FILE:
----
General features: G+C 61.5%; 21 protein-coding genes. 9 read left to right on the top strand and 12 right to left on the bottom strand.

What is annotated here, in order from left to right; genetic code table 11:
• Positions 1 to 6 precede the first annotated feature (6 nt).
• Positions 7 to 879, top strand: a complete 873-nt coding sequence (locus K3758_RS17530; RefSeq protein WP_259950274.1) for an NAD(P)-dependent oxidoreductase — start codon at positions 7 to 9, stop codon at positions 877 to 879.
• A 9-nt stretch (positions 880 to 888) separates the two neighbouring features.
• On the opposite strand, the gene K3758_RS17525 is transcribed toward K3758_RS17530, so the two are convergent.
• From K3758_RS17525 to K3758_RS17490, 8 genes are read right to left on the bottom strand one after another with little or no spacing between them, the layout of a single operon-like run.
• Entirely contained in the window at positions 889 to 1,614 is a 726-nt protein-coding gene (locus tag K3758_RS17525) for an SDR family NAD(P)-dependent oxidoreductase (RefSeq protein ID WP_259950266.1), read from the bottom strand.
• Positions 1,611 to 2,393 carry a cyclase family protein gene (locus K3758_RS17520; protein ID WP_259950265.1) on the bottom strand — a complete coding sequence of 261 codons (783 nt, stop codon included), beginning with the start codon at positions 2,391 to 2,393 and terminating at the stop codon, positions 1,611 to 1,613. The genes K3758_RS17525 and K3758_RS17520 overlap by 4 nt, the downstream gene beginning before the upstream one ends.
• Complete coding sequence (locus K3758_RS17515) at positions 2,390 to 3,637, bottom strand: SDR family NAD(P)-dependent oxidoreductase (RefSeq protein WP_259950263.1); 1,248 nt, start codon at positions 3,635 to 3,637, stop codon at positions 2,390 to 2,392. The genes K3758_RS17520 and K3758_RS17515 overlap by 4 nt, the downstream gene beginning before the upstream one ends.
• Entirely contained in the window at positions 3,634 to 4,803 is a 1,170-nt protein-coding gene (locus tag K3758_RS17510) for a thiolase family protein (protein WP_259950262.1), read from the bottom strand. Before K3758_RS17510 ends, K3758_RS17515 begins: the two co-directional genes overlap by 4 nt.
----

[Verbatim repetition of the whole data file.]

General features: G+C 61.5%; 21 protein-coding genes. 9 read left to right on the top strand and 12 right to left on the bottom strand.

What is annotated here, in order from left to right; genetic code table 11:
• Positions 1 to 6 precede the first annotated feature (6 nt).
• Positions 7 to 879, top strand: a complete 873-nt coding sequence (locus K3758_RS17530; RefSeq protein WP_259950274.1) for an NAD(P)-dependent oxidoreductase — start codon at positions 7 to 9, stop codon at positions 877 to 879.
• A 9-nt stretch (positions 880 to 888) separates the two neighbouring features.
• On the opposite strand, the gene K3758_RS17525 is transcribed toward K3758_RS17530, so the two are convergent.
• From K3758_RS17525 to K3758_RS17490, 8 genes are read right to left on the bottom strand one after another with little or no spacing between them, the layout of a single operon-like run.
• Entirely contained in the window at positions 889 to 1,614 is a 726-nt protein-coding gene (locus tag K3758_RS17525) for an SDR family NAD(P)-dependent oxidoreductase (RefSeq protein ID WP_259950266.1), read from the bottom strand.
• Positions 1,611 to 2,393 carry a cyclase family protein gene (locus K3758_RS17520; protein ID WP_259950265.1) on the bottom strand — a complete coding sequence of 261 codons (783 nt, stop codon included), beginning with the start codon at positions 2,391 to 2,393 and terminating at the stop codon, positions 1,611 to 1,613. The genes K3758_RS17525 and K3758_RS17520 overlap by 4 nt, the downstream gene beginning before the upstream one ends.
• Complete coding sequence (locus K3758_RS17515) at positions 2,390 to 3,637, bottom strand: SDR family NAD(P)-dependent oxidoreductase (RefSeq protein WP_259950263.1); 1,248 nt, start codon at positions 3,635 to 3,637, stop codon at positions 2,390 to 2,392. The genes K3758_RS17520 and K3758_RS17515 overlap by 4 nt, the downstream gene beginning before the upstream one ends.
• Entirely contained in the window at positions 3,634 to 4,803 is a 1,170-nt protein-coding gene (locus tag K3758_RS17510) for a thiolase family protein (protein WP_259950262.1), read from the bottom strand. Before K3758_RS17510 ends, K3758_RS17515 begins: the two co-directional genes overlap by 4 nt.